Designing Electronic Barriers around Digital Assets - White Paper

Designing Electronic Barriers around Digital Assets - White Paper






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Designing Electronic Barriers around Digital Assets - White Paper Designing Electronic Barriers around Digital Assets - White Paper Document Transcript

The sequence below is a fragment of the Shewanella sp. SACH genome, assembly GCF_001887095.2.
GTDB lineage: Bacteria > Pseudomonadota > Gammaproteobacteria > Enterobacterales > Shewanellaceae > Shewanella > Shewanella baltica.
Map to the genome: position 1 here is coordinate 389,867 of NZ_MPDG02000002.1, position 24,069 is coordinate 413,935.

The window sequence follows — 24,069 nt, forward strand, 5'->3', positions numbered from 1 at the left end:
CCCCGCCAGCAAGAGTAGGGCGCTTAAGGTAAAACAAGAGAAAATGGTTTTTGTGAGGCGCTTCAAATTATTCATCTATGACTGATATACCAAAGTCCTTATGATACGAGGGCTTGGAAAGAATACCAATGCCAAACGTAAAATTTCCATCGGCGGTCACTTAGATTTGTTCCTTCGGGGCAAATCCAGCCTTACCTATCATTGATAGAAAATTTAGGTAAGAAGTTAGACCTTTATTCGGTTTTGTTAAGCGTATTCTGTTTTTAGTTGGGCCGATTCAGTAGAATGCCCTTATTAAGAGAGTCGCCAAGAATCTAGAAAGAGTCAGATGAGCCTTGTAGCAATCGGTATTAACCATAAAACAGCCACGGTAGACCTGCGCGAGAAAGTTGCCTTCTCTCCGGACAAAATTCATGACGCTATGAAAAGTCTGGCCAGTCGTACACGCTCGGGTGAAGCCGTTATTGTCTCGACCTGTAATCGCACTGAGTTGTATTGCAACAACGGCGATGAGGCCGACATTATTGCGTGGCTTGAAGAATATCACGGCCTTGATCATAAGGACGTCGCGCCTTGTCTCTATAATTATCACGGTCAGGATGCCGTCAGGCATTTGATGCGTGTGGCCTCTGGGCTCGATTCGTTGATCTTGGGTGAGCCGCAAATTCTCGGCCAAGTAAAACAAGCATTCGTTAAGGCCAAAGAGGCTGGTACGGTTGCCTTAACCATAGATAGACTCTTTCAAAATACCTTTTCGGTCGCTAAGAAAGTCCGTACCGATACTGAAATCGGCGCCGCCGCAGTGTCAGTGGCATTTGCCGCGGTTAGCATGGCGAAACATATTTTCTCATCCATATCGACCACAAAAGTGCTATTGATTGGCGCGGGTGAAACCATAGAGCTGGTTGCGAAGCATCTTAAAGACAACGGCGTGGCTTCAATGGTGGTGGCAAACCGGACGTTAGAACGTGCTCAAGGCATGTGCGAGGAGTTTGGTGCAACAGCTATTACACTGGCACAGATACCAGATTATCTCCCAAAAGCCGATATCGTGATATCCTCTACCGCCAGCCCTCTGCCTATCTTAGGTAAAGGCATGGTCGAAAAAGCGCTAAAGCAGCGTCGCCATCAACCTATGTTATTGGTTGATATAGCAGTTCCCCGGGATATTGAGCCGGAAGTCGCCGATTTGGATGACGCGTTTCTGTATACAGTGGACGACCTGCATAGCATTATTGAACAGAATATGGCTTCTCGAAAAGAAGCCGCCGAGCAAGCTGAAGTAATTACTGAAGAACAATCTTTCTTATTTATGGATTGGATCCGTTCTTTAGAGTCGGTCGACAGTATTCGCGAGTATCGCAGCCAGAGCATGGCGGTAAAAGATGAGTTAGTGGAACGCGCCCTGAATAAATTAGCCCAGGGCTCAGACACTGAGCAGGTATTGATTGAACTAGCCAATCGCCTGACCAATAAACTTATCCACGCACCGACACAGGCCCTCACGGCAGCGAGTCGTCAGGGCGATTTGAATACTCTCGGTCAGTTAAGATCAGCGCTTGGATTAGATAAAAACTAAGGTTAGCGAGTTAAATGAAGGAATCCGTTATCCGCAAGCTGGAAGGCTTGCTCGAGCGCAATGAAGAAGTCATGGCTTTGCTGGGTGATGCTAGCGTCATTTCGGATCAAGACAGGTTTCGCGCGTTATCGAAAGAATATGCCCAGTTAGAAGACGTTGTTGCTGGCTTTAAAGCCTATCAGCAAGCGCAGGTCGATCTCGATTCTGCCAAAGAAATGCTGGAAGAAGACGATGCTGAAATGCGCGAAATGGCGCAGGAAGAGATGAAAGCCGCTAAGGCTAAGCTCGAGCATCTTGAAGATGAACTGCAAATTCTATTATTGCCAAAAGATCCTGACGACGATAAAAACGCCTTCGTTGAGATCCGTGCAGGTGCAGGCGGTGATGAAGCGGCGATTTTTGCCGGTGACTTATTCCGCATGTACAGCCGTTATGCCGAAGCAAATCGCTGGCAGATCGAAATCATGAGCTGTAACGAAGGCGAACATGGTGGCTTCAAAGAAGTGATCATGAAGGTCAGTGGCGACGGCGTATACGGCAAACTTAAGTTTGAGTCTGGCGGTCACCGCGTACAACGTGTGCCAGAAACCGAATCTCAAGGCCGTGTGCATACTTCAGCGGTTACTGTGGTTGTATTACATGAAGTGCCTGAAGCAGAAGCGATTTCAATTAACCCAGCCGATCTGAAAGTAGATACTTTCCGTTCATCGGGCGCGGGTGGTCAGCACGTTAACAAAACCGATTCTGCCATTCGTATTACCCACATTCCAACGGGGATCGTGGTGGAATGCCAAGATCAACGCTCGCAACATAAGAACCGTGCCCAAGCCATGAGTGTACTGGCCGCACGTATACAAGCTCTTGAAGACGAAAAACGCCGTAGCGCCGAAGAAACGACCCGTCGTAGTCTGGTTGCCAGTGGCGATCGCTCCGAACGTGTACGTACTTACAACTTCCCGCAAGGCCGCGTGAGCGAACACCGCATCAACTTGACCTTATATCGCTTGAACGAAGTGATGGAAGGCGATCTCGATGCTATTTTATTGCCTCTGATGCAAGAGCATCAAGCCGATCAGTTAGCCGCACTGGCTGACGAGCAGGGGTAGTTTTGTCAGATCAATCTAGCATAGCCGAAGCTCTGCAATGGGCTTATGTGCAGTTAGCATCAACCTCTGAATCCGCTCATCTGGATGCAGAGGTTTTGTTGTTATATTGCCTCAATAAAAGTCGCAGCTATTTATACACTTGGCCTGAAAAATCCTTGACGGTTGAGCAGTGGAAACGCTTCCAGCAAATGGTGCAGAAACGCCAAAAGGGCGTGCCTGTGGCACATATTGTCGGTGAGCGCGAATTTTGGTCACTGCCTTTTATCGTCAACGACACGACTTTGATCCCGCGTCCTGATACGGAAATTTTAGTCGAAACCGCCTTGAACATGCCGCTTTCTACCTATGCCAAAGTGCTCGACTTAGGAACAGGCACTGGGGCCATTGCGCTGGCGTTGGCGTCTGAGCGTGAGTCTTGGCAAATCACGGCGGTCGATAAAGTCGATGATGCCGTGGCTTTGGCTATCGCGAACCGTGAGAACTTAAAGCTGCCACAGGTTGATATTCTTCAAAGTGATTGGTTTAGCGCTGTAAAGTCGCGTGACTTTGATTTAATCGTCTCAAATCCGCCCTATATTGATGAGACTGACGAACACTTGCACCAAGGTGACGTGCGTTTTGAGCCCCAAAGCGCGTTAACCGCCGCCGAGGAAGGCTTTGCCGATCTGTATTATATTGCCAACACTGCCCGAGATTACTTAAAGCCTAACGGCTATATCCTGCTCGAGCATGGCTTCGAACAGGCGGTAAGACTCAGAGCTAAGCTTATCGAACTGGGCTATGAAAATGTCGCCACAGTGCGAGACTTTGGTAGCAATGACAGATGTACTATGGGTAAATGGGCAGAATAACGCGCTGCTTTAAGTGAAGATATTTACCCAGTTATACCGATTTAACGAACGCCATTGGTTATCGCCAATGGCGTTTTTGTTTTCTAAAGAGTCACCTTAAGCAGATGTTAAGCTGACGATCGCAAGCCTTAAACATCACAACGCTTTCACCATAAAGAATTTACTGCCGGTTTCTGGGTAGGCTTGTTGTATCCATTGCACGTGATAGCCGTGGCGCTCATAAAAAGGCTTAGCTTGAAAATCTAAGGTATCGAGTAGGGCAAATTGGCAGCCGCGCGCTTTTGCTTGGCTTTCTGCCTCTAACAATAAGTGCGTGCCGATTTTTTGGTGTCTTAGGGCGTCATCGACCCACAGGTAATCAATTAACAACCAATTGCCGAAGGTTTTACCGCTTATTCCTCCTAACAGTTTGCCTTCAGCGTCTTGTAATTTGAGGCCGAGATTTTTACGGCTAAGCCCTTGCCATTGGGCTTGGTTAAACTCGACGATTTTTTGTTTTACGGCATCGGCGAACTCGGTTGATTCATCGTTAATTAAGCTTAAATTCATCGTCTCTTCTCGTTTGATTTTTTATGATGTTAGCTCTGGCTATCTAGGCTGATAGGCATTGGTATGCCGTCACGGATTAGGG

• Designing Electronic BarriersAround Digital AssetsCase Studies in CollaborationBusiness success today can be increasingly measured on This white paper explores a different approach tothe same scale as an organization’s collaborative acumen. implementing electronic barriers, one that results inThe best opportunities often lie beyond the traditional more precise solutions that are both data-centric andperimeter, in the overlap between organizations and context-sensitive. Case studies of real challenges insynergies with partners, across global supply chains and a industry collaboration reveal the need for multiple kindsmobile workforce. However, as businesses eagerly position of electronic barriers to target users and data in precisethemselves to take advantage of these opportunities, they and complementary ways. This white paper examines thefind themselves spending as much time—if not more— differences between three kinds of electronic barriers andtrying to understand new forms of risk. explains how they can be strategically combined to prevent wrongful disclosure in four industry use cases. This paperPerhaps the biggest challenge is anticipating and preparing concludes by deriving a list of the building blocks thatto block the inappropriate sharing and consumption of comprise any effective electronic barrier solution.electronically stored information (ESI). What constitutesinappropriate sharing differs across industries, is regulated Three Kinds of Electronic Barriers:by different compliance organizations and governingbodies, and is subject to different litigation and fines. But the Differences in Design, Goal, andunderlying problem is the same: wrongful disclosure, where Targeted Stage(s) of Informationan organization fails to prevent unauthorized users fromconsuming certain classes of information. Common causes Lifecycleof wrongful disclosure include breaches in confidentiality Successful electronic barriers must be defined broadlyor non-disclosure agreements (NDA) between parties, enough to prevent wrongful disclosure, but precisely enoughdesignated conflicts of interest (which are highly regulated to allow authorized forms of collaboration to occur. Ideally,in many industries), and failure to comply with industry and electronic barriers require neither unwieldy administrativegovernment regulations pertaining to the export of certain procedures nor extensive infrastructure changes (althoughclasses of data to foreign countries and persons. In addition some procedural and infrastructure changes are oftento demonstrating compliance for auditing and certification required).purposes, businesses are expected to assume pro-activestewardship of all sensitive ESI within their organizations Implementing successful barriers in a complex organizationin the interest of investors, partners, clients, and even the requires a solid understanding of design options (the shapepublic at large. of the logical barrier or separation, and whether it should apply to users, data, or both) and enforcement goals (theThis white paper explores a technique commonly used intent of enabling sharing and access or blocking sharingto mitigate wrongful disclosure: implementing electronic and access, and whether for users, data, or both). It is alsobarriers that segregate data and users. Traditional necessary to understand at which point(s) in the informationapproaches to creating barriers include physically lifecycle electronic barriers should be applied—that is, wheresegregating infrastructure, maintaining multiple instances interventions and policy automations can be inserted intoof applications, patching together disparate access controls creation and storage models, access and usage patterns,and point solutions, and even “locking information up” so modes of communication, and so on. This section examinesrequests are processed on a case-by-case basis, only after three kinds of electronic barriers that differ in design, goal,labor-intensive, manual checks. These traditional approaches and targeted stage(s) of the information lifecycle.can be error-prone and costly to maintain, and can hamperbusiness collaboration.